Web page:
The Simple Fear Of Rising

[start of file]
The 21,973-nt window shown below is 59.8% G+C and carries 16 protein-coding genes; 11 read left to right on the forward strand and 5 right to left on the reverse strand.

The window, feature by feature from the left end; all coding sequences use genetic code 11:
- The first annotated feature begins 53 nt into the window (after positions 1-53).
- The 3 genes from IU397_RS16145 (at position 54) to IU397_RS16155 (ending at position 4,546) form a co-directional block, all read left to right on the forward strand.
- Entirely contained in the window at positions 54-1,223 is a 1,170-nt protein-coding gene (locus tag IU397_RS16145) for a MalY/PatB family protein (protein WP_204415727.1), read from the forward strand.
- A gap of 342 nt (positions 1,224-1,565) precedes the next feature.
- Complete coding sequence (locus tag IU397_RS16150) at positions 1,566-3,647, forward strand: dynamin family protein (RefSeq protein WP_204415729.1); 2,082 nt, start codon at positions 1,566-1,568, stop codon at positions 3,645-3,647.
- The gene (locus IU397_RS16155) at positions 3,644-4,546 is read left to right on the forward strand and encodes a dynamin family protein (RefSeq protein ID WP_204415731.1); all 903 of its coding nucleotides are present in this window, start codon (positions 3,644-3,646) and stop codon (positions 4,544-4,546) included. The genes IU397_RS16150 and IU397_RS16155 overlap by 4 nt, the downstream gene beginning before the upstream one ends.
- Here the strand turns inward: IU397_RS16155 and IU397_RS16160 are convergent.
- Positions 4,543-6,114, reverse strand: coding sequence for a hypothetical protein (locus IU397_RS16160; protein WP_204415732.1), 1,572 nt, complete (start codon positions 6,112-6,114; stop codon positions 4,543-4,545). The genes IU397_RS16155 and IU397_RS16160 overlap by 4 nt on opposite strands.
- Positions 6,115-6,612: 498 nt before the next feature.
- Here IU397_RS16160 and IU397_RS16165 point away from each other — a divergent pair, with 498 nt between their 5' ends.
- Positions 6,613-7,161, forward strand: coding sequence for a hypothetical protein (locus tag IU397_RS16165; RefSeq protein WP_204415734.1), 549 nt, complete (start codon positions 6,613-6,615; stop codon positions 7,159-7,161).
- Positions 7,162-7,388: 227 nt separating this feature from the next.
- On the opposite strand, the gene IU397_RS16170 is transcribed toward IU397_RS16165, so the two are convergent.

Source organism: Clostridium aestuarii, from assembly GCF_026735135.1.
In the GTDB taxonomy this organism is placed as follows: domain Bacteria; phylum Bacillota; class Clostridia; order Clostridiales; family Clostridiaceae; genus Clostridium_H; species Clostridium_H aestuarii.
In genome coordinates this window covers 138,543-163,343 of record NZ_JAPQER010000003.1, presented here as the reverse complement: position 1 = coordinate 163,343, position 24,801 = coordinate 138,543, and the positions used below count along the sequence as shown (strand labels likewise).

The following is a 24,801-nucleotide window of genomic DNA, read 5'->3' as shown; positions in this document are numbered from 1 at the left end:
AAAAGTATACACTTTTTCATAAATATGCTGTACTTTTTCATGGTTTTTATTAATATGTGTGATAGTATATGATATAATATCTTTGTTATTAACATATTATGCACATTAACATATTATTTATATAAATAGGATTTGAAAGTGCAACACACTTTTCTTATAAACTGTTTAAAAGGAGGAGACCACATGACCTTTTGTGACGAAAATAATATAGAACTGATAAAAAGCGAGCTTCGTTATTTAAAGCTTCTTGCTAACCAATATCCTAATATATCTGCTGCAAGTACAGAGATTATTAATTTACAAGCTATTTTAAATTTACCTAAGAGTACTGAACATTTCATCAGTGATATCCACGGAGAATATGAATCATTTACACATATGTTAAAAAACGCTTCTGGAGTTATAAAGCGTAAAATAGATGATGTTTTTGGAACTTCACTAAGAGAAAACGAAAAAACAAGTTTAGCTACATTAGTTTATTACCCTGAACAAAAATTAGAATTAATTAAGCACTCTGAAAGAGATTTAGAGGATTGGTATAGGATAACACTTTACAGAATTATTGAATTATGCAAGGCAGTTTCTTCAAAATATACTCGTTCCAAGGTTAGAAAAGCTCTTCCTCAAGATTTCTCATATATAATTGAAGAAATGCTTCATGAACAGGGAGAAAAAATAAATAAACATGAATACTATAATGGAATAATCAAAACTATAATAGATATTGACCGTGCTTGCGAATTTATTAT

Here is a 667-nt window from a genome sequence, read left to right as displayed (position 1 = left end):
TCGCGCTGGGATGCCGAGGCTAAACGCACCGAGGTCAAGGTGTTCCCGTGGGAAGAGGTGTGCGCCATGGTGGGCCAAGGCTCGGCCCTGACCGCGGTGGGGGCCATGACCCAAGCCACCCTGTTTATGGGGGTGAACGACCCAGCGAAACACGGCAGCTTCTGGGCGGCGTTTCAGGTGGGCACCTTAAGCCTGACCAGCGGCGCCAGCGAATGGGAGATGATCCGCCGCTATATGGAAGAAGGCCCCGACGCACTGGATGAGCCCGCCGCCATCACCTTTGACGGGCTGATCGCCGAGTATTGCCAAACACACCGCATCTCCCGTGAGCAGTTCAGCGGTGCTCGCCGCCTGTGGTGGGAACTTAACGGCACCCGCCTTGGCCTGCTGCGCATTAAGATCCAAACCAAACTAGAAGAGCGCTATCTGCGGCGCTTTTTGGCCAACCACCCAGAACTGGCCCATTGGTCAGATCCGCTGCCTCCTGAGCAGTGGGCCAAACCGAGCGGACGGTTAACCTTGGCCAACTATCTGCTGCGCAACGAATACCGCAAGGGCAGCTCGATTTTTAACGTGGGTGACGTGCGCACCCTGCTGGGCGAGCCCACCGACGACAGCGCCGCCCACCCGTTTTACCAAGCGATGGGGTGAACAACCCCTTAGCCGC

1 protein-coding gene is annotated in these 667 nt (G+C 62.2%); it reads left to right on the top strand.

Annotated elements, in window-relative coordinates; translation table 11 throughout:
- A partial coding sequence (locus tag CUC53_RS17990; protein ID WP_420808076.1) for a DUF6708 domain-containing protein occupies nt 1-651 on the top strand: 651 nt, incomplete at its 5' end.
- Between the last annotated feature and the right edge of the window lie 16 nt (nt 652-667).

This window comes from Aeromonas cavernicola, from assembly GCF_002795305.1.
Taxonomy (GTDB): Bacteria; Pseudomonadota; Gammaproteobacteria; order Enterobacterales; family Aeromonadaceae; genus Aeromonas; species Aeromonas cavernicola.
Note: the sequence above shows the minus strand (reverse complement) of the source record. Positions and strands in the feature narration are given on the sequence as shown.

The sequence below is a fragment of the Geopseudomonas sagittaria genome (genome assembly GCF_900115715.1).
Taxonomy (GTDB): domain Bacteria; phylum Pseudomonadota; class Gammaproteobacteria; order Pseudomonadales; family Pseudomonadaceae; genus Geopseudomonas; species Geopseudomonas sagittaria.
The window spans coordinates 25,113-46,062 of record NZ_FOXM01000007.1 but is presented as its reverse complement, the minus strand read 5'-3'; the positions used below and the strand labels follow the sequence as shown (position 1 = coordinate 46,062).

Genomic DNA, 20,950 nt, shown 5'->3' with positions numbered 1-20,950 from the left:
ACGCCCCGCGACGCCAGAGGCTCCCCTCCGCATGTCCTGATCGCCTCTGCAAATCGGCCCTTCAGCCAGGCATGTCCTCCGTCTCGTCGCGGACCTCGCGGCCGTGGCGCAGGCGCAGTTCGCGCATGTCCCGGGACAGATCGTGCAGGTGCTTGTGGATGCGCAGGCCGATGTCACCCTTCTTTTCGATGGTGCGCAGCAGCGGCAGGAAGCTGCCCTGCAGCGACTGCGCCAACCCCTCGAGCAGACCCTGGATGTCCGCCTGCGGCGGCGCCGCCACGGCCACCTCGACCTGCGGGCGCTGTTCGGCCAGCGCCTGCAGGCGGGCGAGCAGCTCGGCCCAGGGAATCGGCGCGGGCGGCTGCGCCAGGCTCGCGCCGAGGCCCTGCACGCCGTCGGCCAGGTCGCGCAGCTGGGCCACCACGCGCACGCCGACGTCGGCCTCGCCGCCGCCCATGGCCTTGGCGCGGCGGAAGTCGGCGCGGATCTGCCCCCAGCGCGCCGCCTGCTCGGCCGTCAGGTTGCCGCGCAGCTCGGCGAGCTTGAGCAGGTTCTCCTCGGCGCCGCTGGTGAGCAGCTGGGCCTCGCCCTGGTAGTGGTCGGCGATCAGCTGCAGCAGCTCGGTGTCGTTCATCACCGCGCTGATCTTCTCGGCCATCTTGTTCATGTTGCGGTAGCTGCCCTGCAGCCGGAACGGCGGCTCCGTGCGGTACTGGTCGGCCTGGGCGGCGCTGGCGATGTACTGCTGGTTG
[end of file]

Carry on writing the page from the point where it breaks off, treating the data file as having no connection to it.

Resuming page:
Acrylic on Canvas, 50" x 60" An artist profoundly affected by his personal history, Rory Wagner could be very expressive while remaining very secretive. Deeply influenced by great minds and artist of the past, he often included imagery in his paintings that he felt a personal connection with. He strove to engage the viewer emotionally and intellectually, sparking interest in art and historical figures. In this painting, a woman in a brightly colored and intricately beaded dress is surrounded by several monochromatic, spectral-like figures. There is Sigmund Freud, the father of psychoanalysis, delving into the conscious and unconscious elements in the mind. Leonardo da Vinci’s horse, commissioned by a client as a monument to his father, was intended to be the largest equestrian statue in the world. The mourner in the bottom right is one of the 40 original statuettes that surrounded the tomb at Bourges of Jean, Duke of Berry, which was begun by Jean de Cambrai and completed by Étienne Bobillet and Paul de Mosselman. The “old one” in the bottom left appears to be looking over his shoulder, perhaps contemplating his past. There is no way for us to know for certain the reasons that Rory chose to incorporate these particular figures in this painting. What we do know is that he wanted to draw us in with powerful imagery, encourage us to explore, motivate us to question, and above all, create our own interpretation, thus experiencing a very personal connection.